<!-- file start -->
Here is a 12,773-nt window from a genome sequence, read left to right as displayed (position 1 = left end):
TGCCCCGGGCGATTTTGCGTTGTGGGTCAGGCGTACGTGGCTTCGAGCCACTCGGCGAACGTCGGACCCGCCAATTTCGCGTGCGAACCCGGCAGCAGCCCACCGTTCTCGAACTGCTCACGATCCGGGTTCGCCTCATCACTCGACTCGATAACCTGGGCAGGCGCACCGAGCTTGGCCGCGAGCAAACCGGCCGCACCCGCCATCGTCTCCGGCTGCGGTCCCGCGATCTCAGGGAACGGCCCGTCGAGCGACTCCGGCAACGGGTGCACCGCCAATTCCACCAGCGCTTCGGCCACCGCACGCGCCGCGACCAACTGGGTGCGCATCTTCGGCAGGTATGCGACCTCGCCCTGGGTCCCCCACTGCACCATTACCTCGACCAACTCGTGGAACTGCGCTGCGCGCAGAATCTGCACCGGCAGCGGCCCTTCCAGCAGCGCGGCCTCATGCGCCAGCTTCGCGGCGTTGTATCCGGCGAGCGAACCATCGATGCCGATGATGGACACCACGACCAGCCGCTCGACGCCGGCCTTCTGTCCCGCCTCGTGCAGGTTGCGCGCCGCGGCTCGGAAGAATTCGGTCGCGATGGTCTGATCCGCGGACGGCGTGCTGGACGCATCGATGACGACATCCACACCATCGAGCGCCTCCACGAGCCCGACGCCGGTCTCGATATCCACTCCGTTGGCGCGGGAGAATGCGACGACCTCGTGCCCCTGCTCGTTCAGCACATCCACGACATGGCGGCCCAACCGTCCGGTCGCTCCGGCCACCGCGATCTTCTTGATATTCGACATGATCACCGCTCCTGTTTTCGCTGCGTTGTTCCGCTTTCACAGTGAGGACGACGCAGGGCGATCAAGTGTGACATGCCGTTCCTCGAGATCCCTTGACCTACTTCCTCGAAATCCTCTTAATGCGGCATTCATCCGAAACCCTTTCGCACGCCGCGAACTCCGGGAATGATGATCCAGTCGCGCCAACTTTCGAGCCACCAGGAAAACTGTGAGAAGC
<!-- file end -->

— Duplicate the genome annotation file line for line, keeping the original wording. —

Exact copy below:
Here is a 12,773-nt window from a genome sequence, read left to right as displayed (position 1 = left end):
TGCCCCGGGCGATTTTGCGTTGTGGGTCAGGCGTACGTGGCTTCGAGCCACTCGGCGAACGTCGGACCCGCCAATTTCGCGTGCGAACCCGGCAGCAGCCCACCGTTCTCGAACTGCTCACGATCCGGGTTCGCCTCATCACTCGACTCGATAACCTGGGCAGGCGCACCGAGCTTGGCCGCGAGCAAACCGGCCGCACCCGCCATCGTCTCCGGCTGCGGTCCCGCGATCTCAGGGAACGGCCCGTCGAGCGACTCCGGCAACGGGTGCACCGCCAATTCCACCAGCGCTTCGGCCACCGCACGCGCCGCGACCAACTGGGTGCGCATCTTCGGCAGGTATGCGACCTCGCCCTGGGTCCCCCACTGCACCATTACCTCGACCAACTCGTGGAACTGCGCTGCGCGCAGAATCTGCACCGGCAGCGGCCCTTCCAGCAGCGCGGCCTCATGCGCCAGCTTCGCGGCGTTGTATCCGGCGAGCGAACCATCGATGCCGATGATGGACACCACGACCAGCCGCTCGACGCCGGCCTTCTGTCCCGCCTCGTGCAGGTTGCGCGCCGCGGCTCGGAAGAATTCGGTCGCGATGGTCTGATCCGCGGACGGCGTGCTGGACGCATCGATGACGACATCCACACCATCGAGCGCCTCCACGAGCCCGACGCCGGTCTCGATATCCACTCCGTTGGCGCGGGAGAATGCGACGACCTCGTGCCCCTGCTCGTTCAGCACATCCACGACATGGCGGCCCAACCGTCCGGTCGCTCCGGCCACCGCGATCTTCTTGATATTCGACATGATCACCGCTCCTGTTTTCGCTGCGTTGTTCCGCTTTCACAGTGAGGACGACGCAGGGCGATCAAGTGTGACATGCCGTTCCTCGAGATCCCTTGACCTACTTCCTCGAAATCCTCTTAATGCGGCATTCATCCGAAACCCTTTCGCACGCCGCGAACTCCGGGAATGATGATCCAGTCGCGCCAACTTTCGAGCCACCAGGAAAACTGTGAGAAGC